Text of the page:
Former football players’ suicides tied to concussions

It's a familiar story with a familiar ending: Kosta Karageorge, a football player at Ohio State University, went missing last week after he told his mother, in a note, that concussions had his head all messed up.

On Sunday, Karageorge was found in a dumpster near his apartment, dead from an apparent self-inflicted gunshot wound.

He is not the first football player to commit suicide. And his suicide is not the first to be linked to a history of concussions and physical trauma: In recent years, more and more evidence has appeared connecting the injuries sustained while playing football to chronic traumatic encephalopathy, an incurable, degenerative disease found in people with a history of brain trauma.

CTE has also been linked to boxing -- the sport from which it derived an earlier name, dementia pugilistica -- soccer and rugby. According to CNN, Karageorge was a walk-on at OSU and never played in a game, although he wrestled at the school for three years. His family said he has a history of sports-related concussions.

CTE has been linked with memory loss, impaired judgment, depression, aggression and dementia. It can only be diagnosed after death, a complication in efforts to broaden study of the disease. To aid research, a number of football players have donated their brains for study.

Though the condition most visibly afflicts professional and retired professional athletes, it is not immune to youth: In 2010, a University of Pennsylvania football player named Owen Thomas killed himself in his apartment -- and was later diagnosed with early stages of CTE, the first collegiate player (and the youngest) so diagnosed.

Here: eight football players who committed suicide and who have since been diagnosed with CTE.

Terry Long played as an offensive lineman for the Steelers in the '80s and early '90s. On June 7, 2005, he was found unresponsive in his Pittsburgh home after drinking antifreeze and died hours later. He was 45.

Andre Waters, a safety, played for both the Steelers and the Cardinals during his 11-year career. On Nov. 20, 2006, he shot himself in the head in his Tampa, Fla., home. He was 44.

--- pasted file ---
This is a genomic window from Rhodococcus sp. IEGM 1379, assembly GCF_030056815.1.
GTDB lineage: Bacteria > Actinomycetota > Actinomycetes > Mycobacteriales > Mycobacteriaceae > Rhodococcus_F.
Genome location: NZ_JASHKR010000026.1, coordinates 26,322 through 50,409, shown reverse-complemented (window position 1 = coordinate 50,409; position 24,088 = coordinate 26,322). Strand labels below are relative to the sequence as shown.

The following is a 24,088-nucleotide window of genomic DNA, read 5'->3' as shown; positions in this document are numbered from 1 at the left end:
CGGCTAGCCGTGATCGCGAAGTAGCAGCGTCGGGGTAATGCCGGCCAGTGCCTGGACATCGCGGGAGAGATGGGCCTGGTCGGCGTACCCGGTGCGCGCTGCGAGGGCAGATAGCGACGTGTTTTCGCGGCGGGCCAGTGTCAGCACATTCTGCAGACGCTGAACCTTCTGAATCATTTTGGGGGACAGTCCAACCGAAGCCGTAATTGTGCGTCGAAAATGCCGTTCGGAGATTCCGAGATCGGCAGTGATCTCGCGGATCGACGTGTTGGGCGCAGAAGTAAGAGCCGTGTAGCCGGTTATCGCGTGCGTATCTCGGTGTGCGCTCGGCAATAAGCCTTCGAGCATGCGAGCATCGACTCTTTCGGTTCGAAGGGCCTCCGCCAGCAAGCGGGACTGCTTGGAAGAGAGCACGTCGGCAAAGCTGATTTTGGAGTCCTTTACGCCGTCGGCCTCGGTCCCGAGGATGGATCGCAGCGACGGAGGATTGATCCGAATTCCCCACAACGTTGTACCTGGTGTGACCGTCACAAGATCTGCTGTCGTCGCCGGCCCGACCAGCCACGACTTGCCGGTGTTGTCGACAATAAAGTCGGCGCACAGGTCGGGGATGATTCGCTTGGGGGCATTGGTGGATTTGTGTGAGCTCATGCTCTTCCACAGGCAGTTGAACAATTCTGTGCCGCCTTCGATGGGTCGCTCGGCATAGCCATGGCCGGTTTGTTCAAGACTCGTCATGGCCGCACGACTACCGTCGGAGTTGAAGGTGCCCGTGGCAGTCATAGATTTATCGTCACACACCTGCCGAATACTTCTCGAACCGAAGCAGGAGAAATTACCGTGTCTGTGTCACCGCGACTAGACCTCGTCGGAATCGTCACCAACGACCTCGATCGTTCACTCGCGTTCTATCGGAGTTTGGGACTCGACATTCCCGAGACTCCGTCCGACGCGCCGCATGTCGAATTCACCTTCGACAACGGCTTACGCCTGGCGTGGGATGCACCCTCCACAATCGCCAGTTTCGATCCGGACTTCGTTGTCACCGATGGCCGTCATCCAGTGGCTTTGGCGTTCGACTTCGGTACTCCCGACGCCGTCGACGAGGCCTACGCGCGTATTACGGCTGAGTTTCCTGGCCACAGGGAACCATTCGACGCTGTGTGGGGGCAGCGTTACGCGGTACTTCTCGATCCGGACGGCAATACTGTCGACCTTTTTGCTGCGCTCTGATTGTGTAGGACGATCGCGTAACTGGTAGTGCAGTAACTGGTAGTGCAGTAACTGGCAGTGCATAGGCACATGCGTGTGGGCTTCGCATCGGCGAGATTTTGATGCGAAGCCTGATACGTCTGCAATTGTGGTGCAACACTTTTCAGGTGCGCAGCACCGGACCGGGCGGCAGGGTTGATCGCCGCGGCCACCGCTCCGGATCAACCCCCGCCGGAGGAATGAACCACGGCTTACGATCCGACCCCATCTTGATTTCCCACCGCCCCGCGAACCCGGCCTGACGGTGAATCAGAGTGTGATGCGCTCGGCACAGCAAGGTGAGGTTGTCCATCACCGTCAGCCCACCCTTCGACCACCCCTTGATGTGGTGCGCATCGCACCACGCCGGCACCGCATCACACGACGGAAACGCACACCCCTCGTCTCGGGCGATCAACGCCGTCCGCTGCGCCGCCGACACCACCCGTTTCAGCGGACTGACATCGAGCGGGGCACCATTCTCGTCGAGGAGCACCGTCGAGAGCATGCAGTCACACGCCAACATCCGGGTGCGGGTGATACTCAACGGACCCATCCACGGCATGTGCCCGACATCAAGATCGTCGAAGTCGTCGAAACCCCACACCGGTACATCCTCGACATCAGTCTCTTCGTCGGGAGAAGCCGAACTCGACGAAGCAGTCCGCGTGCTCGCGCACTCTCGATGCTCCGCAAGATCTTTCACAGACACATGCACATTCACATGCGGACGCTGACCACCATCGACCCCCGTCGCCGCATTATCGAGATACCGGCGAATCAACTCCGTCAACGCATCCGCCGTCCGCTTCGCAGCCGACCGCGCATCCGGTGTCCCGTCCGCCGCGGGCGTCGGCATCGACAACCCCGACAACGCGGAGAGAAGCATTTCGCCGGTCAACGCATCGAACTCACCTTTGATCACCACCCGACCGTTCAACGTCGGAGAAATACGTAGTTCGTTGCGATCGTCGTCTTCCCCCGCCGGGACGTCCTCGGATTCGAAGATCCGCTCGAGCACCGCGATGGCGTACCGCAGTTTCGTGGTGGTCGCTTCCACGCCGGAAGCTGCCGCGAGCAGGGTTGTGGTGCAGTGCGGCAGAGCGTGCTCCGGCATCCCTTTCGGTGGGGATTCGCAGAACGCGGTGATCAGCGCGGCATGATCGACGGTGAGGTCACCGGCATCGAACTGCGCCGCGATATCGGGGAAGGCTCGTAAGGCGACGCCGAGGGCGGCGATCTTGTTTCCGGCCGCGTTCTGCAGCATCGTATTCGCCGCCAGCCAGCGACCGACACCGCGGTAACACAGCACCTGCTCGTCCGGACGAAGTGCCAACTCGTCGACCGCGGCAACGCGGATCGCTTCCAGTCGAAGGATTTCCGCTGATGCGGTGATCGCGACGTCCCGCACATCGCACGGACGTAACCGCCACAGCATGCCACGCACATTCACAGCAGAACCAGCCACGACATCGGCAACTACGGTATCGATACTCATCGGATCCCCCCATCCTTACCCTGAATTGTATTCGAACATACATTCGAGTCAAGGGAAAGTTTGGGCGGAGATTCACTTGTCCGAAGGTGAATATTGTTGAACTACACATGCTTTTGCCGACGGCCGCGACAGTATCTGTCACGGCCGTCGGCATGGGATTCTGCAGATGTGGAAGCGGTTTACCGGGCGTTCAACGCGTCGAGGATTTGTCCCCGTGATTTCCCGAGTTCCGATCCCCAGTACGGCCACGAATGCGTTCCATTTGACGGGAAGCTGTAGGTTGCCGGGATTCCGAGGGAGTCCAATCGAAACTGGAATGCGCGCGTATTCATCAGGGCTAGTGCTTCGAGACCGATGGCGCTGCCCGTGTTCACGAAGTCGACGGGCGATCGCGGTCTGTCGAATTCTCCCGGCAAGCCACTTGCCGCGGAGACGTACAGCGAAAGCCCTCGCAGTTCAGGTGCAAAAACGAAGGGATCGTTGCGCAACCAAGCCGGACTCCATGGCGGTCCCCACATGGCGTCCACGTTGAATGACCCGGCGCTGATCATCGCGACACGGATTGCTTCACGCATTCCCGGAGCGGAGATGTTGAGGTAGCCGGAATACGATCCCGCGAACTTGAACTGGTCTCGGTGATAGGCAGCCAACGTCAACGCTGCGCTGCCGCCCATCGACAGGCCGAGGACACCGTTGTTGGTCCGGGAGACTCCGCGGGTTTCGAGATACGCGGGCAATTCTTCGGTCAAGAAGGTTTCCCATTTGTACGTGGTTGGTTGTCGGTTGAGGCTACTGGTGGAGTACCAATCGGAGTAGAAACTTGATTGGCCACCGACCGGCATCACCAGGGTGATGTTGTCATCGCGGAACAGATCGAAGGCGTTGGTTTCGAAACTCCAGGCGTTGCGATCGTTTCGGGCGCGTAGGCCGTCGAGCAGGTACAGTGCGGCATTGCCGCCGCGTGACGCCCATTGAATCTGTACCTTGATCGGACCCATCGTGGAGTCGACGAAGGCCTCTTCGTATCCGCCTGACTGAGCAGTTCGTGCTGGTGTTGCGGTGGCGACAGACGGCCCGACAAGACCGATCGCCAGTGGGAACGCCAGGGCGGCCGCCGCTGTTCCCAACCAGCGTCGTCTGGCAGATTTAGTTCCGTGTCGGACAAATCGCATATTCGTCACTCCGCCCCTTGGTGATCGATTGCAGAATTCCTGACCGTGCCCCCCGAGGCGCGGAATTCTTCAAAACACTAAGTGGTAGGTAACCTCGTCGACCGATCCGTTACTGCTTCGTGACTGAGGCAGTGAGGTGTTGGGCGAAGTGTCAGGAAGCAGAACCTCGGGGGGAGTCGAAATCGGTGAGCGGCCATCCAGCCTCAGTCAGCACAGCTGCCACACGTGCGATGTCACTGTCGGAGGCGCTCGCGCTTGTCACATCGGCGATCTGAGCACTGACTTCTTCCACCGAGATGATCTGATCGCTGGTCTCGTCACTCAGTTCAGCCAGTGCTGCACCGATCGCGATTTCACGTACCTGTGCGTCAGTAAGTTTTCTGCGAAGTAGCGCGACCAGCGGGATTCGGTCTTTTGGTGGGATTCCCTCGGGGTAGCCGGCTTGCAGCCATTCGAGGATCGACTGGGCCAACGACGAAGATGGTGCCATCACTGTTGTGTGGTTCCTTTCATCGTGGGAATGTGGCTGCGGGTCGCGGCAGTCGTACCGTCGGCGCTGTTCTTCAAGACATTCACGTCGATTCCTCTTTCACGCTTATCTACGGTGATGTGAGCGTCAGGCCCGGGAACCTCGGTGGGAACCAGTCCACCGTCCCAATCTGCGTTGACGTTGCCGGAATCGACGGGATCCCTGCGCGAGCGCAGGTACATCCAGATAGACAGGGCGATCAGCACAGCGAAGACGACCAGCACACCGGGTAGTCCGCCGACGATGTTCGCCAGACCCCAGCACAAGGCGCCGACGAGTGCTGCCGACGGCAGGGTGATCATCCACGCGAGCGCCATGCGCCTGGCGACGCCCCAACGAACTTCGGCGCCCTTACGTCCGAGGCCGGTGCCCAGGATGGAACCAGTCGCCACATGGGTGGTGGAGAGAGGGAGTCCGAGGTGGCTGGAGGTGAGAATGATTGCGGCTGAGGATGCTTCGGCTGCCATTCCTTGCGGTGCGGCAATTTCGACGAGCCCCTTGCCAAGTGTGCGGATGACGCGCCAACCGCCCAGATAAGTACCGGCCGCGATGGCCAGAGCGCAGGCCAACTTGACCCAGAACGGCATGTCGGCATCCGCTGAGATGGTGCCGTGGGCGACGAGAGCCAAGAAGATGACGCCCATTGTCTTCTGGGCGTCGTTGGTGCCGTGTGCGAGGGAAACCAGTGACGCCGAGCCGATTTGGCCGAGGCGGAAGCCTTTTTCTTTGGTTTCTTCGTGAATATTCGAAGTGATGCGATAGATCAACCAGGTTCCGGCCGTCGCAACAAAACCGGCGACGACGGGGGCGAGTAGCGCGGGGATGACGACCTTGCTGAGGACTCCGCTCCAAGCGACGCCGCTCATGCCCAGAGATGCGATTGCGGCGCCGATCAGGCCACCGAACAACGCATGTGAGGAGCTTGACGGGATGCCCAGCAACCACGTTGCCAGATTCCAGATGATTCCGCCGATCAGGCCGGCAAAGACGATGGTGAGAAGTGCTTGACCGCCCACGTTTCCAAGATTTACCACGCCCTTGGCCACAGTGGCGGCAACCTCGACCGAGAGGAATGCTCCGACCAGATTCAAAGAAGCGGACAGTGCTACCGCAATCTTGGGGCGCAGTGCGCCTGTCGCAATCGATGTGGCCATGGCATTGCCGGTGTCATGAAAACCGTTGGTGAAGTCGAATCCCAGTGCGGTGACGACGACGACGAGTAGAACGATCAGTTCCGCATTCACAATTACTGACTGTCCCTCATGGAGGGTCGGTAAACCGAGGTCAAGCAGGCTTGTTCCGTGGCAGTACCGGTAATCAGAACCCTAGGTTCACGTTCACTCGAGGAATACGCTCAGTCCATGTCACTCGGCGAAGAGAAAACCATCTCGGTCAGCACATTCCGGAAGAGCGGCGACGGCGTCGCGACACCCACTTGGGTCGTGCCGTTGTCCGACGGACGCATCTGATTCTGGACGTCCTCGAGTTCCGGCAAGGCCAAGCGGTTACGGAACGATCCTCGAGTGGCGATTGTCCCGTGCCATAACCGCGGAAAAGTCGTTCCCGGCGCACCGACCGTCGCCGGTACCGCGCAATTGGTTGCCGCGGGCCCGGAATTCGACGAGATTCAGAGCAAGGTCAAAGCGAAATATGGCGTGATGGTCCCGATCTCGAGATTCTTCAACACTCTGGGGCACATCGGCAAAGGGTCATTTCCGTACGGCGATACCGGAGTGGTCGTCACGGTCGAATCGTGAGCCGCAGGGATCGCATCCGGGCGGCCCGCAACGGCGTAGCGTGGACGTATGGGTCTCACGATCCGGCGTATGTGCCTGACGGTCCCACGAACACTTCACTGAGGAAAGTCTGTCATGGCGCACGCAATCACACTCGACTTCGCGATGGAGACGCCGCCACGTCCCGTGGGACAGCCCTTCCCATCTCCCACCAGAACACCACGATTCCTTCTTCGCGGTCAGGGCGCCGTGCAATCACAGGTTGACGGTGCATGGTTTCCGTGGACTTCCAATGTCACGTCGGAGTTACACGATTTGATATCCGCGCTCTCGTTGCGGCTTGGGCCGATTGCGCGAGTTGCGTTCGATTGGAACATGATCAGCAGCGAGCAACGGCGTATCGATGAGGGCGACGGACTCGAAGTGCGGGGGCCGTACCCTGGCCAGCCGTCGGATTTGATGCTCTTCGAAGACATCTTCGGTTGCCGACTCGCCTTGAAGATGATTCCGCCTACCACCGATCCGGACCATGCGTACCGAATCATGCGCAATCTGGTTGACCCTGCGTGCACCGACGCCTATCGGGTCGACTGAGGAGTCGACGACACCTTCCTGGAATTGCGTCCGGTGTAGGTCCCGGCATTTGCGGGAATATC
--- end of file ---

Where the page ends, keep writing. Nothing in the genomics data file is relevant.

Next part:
Shane Dronett was a defensive lineman in the NFL from 1992-2002, ending his career with a five-year stretch playing for the Falcons. On Jan. 21, 2009, he shot and killed himself after menacing his wife with a gun in their Gwinnett County home. He was 48.

Dave Duerson was a safety whose 10-year career included stints with the Bears, the Giants and the Cardinals. On Feb. 17, 2011, he shot himself in the chest at his Florida home after complaining "of his deteriorating mental state during his final months." Before he died, Duerson left a note requesting that his brain be studied. He was 50.

Ray Easterling played for the Falcons from 1972 until he retired in 1979, a piece of the team's "Gritz Blitz" defense. In 2011, he joined several former NFL players in a suit against the league over its handling of concussion-related injuries. On April 19, 2012, Easterling shot himself in his Richmond, Va., home. He was 62.

Junior Seau was a linebacker whose nearly 20-year career included stints with the Chargers, Dolphins and Patriots. On May 2, 2012, he shot himself in his chest in his San Diego, Calif., home. He was 43.

Jovan Belcher was a linebacker for the Kansas City Chiefs from 2009 until his death in 2012. Before committing suicide on Dec. 1, Belcher shot and killed his girlfriend in front of her mother at their home. He was 25.

Paul Oliver, a Kennesaw native, played at the University of Georgia before joining the Chargers as a safety from 2007-10 and again in 2011. On Sept. 24, 2013, he shot and killed himself in his Marietta home. He was 29.

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Some of the terms used in this story have been updated for clarity.